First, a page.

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Updated: The writing has been on the wall for some time in the book publishing business: platforms like Amazon’s Kindle (s amzn) and the iPad (s aapl) have caused an explosion of e-book publishing that’s continuing to disrupt the industry on a whole series of levels and reshape the future of the book, as Om has written about in the past. And evidence continues to accumulate that e-books aren’t just something established authors with an existing brand can make use of, but are also becoming a real alternative to traditional book contracts for emerging authors as well — all of which should serve as a massive wake-up call for publishers.
The latest piece of evidence is the story of independent author Amanda Hocking, a 26-year-old who lives in Minnesota and writes fantasy-themed fiction for younger readers. Unlike some established authors such as J.A. Konrath, who have done well with traditional publishing deals before moving into self-publishing their own e-books, Hocking has never had a traditional publishing deal — and yet, she has sold almost one million copies of the nine e-books she has written in less than a year, and her latest book appears to be selling at the rate of about 100,000 copies a month.
It’s true that the prices Hocking charges for these books are small — in some cases only 99 cents, depending on the book — but the key part of the deal is that she (and any other author who works with Amazon or Apple) gets to keep 70 percent of the revenue from those sales. That’s a dramatic contrast to traditional book-publishing deals, in which the publisher keeps the majority of the money and the author typically gets 20 percent or even less. If you sell a million copies of your books and you keep 70 percent of that revenue, that is still significant, even if each book sells for 99 cents. (Update: As a number of commenters have noted, only books that are priced at $2.99 or higher are eligible for Amazon’s 70-percent royalty rate; books priced cheaper than that are eligible for a 35-percent royalty rate).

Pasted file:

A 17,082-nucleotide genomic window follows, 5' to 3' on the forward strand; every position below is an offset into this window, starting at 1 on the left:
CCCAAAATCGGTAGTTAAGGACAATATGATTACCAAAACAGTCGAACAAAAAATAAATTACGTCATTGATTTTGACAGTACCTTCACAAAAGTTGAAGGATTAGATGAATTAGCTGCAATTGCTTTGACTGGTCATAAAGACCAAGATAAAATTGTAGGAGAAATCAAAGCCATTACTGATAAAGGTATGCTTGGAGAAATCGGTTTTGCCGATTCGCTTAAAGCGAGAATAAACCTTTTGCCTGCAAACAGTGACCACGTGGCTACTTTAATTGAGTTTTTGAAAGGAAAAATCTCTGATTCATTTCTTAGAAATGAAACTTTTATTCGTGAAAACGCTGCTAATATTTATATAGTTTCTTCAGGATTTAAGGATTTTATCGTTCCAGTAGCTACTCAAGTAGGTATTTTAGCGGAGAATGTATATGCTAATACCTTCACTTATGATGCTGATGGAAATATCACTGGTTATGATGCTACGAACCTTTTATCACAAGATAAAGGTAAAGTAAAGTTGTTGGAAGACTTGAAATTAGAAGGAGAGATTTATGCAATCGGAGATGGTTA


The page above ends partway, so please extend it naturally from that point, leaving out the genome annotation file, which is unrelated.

The overwhelming appeal of that simple math has other authors moving away from traditional publishing deals as well. Terrill Lee Lankford wrote recently about how he turned down a deal with a major publisher in the middle of negotiations over a new book, because the publisher wanted him to agree to a deal for a future e-book that would have given the publishing house 75 percent of the revenue. The publisher tried to entice him with a hefty advance, but the author said no to both deals:
I see it as a permanent 75% tax on a piece of work that generates income with almost no expense after the initial development and setup charges.
Just as the music industry did, many book publishers seem to be clinging to their traditional business models, despite mounting evidence that the entire structure of the industry is being dismantled, and the playing field is being leveled between authors and publishers. And it’s not just individual authors who are taking advantage of this growing trend — author and marketing consultant Seth Godin has created something called The Domino Project in partnership with Amazon, which he sees as a new kind of publisher that can help authors take advantage of the e-book wave by connecting them with their readers and helping them promote their work through a variety of channels.
If traditional publishers can’t manage to adapt in a similar way to the new economics of their industry, they will find their lunch is being eaten by those who can.
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